How do you distinguish yourself from everything else available on the Internet?
It’s based on global branded content. With 2 million channels of different technologies that deliver content, an emerging global audience will be overwhelmed by the variety of media that present themselves on a minute-by-minute basis in their lives, and they will retreat, in my opinion, to the comfort of the tried-and- true: recognized brands.
And you view this as a global company, not just an American one?
We’re really in the forefront of new media entertainment companies that recognize the immediacy of a global audience and the need to design content that’s interesting and compelling to a global audience of multicultural users. That is a different paradigm than the American entertainment industry has traditionally used, which is to introduce content that Americans like and, when it catches on, roll it out in other regions. I think that whole mindset has to change. The ability to develop a Stan Lee superhero that lives in Tokyo, Berlin, S-o Paolo, Johannesburg gives us assets that we can use to catalyze partnerships in each region.
At this point, doesn’t your profit generally come when the products leave the Internet and move to other markets? In other words, you’ll make more money with licensing deals for T-shirts and videos and action figures than you’ll make with anything you’re selling online.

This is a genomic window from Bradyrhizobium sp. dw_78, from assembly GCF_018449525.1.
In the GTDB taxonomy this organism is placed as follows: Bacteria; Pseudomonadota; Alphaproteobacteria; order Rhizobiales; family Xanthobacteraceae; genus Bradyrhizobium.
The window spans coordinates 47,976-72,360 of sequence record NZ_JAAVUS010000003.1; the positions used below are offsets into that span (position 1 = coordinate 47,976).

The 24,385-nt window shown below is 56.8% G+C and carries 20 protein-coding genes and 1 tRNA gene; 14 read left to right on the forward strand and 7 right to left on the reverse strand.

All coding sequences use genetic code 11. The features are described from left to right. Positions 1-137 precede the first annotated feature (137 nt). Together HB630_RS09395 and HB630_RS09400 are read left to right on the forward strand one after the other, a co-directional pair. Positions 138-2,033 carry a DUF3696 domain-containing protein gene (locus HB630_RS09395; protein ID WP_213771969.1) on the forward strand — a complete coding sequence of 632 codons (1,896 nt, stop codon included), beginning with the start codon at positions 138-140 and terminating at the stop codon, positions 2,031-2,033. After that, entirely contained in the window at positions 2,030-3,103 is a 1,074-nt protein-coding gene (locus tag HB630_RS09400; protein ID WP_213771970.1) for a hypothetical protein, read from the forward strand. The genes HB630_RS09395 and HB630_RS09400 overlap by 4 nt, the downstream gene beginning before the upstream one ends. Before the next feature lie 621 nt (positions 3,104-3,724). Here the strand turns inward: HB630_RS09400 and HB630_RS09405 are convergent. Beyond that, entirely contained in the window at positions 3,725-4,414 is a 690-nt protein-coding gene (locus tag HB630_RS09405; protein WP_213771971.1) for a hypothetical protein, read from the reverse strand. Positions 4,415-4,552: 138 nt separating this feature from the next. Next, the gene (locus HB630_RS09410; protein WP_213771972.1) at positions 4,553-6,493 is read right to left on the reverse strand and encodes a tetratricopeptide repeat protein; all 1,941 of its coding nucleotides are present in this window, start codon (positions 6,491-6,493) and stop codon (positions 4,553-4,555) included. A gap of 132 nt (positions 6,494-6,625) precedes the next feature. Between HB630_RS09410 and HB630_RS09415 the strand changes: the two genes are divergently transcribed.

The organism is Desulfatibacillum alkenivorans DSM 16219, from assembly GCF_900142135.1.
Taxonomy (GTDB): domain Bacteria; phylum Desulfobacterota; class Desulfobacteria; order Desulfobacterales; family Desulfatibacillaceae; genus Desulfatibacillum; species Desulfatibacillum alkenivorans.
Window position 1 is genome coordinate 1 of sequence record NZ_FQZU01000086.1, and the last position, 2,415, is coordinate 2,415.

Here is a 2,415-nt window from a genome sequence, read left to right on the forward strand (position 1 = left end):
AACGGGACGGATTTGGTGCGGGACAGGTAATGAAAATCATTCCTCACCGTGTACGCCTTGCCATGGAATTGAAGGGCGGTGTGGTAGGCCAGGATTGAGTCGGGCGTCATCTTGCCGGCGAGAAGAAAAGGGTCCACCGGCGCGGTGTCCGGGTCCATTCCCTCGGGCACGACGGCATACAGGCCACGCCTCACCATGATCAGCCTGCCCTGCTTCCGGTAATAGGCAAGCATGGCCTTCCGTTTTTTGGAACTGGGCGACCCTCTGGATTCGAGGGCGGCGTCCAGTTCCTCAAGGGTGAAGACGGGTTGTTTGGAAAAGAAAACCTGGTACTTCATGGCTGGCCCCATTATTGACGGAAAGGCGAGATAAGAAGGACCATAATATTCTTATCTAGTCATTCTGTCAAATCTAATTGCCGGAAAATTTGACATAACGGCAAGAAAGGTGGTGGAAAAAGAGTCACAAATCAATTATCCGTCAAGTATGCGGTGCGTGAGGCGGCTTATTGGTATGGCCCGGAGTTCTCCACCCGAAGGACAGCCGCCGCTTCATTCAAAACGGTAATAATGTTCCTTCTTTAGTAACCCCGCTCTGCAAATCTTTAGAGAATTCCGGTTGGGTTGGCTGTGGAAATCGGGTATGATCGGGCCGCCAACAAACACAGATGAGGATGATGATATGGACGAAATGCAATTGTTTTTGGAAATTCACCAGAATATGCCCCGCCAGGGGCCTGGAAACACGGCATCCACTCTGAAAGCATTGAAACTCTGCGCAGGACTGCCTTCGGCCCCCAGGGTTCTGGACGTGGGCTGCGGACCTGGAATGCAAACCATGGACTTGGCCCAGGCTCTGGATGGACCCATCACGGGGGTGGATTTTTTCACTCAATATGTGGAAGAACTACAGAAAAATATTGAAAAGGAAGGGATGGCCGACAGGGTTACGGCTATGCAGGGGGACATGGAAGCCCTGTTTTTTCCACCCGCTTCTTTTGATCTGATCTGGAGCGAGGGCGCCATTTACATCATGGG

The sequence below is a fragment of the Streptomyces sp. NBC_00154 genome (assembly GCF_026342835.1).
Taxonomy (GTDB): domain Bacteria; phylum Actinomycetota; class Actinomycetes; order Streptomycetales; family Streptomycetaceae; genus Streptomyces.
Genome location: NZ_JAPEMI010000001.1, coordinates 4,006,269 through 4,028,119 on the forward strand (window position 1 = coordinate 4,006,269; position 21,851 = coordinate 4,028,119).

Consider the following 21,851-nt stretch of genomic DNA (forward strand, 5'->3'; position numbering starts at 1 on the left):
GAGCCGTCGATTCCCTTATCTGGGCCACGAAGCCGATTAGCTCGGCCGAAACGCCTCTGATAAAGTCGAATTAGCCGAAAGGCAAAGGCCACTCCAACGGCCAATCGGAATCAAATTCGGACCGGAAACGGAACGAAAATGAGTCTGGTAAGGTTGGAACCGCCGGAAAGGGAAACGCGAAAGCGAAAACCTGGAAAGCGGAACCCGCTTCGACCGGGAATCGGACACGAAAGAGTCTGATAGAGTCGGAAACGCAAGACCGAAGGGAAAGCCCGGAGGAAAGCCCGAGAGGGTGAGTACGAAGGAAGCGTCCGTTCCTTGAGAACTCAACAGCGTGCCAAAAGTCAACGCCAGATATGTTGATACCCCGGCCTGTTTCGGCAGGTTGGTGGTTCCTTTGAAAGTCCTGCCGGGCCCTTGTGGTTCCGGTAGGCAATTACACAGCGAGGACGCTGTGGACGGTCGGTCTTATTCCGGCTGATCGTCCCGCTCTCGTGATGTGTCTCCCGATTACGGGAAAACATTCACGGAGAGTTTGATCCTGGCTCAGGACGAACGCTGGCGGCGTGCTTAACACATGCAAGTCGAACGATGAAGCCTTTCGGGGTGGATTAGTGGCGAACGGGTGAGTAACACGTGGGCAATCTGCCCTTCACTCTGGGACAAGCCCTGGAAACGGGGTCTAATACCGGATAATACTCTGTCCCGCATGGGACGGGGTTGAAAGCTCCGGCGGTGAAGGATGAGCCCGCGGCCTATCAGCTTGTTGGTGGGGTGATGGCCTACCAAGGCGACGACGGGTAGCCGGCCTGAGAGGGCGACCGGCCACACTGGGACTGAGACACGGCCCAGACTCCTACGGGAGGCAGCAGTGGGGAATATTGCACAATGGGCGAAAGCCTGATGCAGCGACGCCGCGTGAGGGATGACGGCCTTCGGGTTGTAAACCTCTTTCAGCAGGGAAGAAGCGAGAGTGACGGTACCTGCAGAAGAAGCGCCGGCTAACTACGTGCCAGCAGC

Right. I don’t think the revenues on the Internet from advertising and e-commerce are that significant, especially as new brands are established there. But after microtransactions are popularized, then it will flip-flop and the majority of revenues will come on the Internet. Because when you nickel-and-dime a global audience for enhanced experiences that start off freely given and are augmented through increments, you’re looking at serious money being generated. But in the meantime, we’ll be looking towards licensing, merchandising, sponsorship, product placement, and other applications to bring us revenues offline.
In the past, you’ve used the phrase “unobtrusive sponsorships.” What do you mean by that?
Well, we want to keep at a minimum the blinking banners and the ads and look for ways to integrate into the entertainment environment the commercial messages that will generate revenues for us. We have a 3-D navigable environment developed through a partnership with Cyberworld, and we look forward to making that environment, like any environment, populated with messages that are interesting but aren’t intrusive.
Are any of those sponsorships set up yet?
Actually, we’ve been reluctant at the outset to do a lot of advertising. We are beginning to test the waters to determine the best way to integrate this product placement and sponsorship.